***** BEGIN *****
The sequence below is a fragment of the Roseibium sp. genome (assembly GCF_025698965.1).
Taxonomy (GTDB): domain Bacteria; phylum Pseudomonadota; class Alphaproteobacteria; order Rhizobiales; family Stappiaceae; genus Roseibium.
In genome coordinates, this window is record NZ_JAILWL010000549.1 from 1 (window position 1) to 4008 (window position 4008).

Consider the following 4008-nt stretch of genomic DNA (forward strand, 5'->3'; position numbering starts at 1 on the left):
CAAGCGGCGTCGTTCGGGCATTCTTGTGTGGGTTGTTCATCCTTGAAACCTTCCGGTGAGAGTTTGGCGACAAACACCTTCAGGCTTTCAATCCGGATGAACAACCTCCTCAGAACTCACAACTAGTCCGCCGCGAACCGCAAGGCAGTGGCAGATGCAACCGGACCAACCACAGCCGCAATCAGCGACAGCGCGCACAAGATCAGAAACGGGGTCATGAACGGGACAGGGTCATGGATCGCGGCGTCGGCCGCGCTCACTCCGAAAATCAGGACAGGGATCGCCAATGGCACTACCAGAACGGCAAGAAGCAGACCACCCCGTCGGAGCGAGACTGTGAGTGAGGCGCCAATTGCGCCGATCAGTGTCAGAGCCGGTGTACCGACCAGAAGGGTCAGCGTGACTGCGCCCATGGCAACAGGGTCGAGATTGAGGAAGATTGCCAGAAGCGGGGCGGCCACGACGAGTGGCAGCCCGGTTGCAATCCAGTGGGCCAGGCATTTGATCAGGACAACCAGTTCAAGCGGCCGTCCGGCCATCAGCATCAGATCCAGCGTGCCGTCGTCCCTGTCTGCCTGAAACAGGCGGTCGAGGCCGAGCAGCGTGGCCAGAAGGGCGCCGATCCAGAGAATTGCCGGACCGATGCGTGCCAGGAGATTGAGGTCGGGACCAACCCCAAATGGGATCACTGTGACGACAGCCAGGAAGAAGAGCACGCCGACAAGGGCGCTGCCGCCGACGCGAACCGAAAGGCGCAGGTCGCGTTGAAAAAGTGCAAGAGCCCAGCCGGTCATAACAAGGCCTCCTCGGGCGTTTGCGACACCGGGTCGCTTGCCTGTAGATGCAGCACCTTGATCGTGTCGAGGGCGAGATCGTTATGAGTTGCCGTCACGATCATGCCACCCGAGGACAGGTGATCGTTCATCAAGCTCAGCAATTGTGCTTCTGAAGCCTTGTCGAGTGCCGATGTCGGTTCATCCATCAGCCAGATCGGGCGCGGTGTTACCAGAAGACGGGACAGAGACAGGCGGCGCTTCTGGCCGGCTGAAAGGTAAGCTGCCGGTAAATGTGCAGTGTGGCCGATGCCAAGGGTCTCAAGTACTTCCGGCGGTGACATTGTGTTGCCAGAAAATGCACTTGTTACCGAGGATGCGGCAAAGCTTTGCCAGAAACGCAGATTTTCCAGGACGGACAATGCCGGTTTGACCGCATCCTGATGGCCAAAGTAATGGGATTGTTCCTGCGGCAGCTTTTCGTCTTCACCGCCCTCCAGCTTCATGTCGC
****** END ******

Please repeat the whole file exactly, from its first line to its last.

The sequence below is a fragment of the Roseibium sp. genome (assembly GCF_025698965.1).
Taxonomy (GTDB): domain Bacteria; phylum Pseudomonadota; class Alphaproteobacteria; order Rhizobiales; family Stappiaceae; genus Roseibium.
In genome coordinates, this window is record NZ_JAILWL010000549.1 from 1 (window position 1) to 4008 (window position 4008).

Consider the following 4008-nt stretch of genomic DNA (forward strand, 5'->3'; position numbering starts at 1 on the left):
CAAGCGGCGTCGTTCGGGCATTCTTGTGTGGGTTGTTCATCCTTGAAACCTTCCGGTGAGAGTTTGGCGACAAACACCTTCAGGCTTTCAATCCGGATGAACAACCTCCTCAGAACTCACAACTAGTCCGCCGCGAACCGCAAGGCAGTGGCAGATGCAACCGGACCAACCACAGCCGCAATCAGCGACAGCGCGCACAAGATCAGAAACGGGGTCATGAACGGGACAGGGTCATGGATCGCGGCGTCGGCCGCGCTCACTCCGAAAATCAGGACAGGGATCGCCAATGGCACTACCAGAACGGCAAGAAGCAGACCACCCCGTCGGAGCGAGACTGTGAGTGAGGCGCCAATTGCGCCGATCAGTGTCAGAGCCGGTGTACCGACCAGAAGGGTCAGCGTGACTGCGCCCATGGCAACAGGGTCGAGATTGAGGAAGATTGCCAGAAGCGGGGCGGCCACGACGAGTGGCAGCCCGGTTGCAATCCAGTGGGCCAGGCATTTGATCAGGACAACCAGTTCAAGCGGCCGTCCGGCCATCAGCATCAGATCCAGCGTGCCGTCGTCCCTGTCTGCCTGAAACAGGCGGTCGAGGCCGAGCAGCGTGGCCAGAAGGGCGCCGATCCAGAGAATTGCCGGACCGATGCGTGCCAGGAGATTGAGGTCGGGACCAACCCCAAATGGGATCACTGTGACGACAGCCAGGAAGAAGAGCACGCCGACAAGGGCGCTGCCGCCGACGCGAACCGAAAGGCGCAGGTCGCGTTGAAAAAGTGCAAGAGCCCAGCCGGTCATAACAAGGCCTCCTCGGGCGTTTGCGACACCGGGTCGCTTGCCTGTAGATGCAGCACCTTGATCGTGTCGAGGGCGAGATCGTTATGAGTTGCCGTCACGATCATGCCACCCGAGGACAGGTGATCGTTCATCAAGCTCAGCAATTGTGCTTCTGAAGCCTTGTCGAGTGCCGATGTCGGTTCATCCATCAGCCAGATCGGGCGCGGTGTTACCAGAAGACGGGACAGAGACAGGCGGCGCTTCTGGCCGGCTGAAAGGTAAGCTGCCGGTAAATGTGCAGTGTGGCCGATGCCAAGGGTCTCAAGTACTTCCGGCGGTGACATTGTGTTGCCAGAAAATGCACTTGTTACCGAGGATGCGGCAAAGCTTTGCCAGAAACGCAGATTTTCCAGGACGGACAATGCCGGTTTGACCGCATCCTGATGGCCAAAGTAATGGGATTGTTCCTGCGGCAGCTTTTCGTCTTCACCGCCCTCCAGCTTCATGTCGC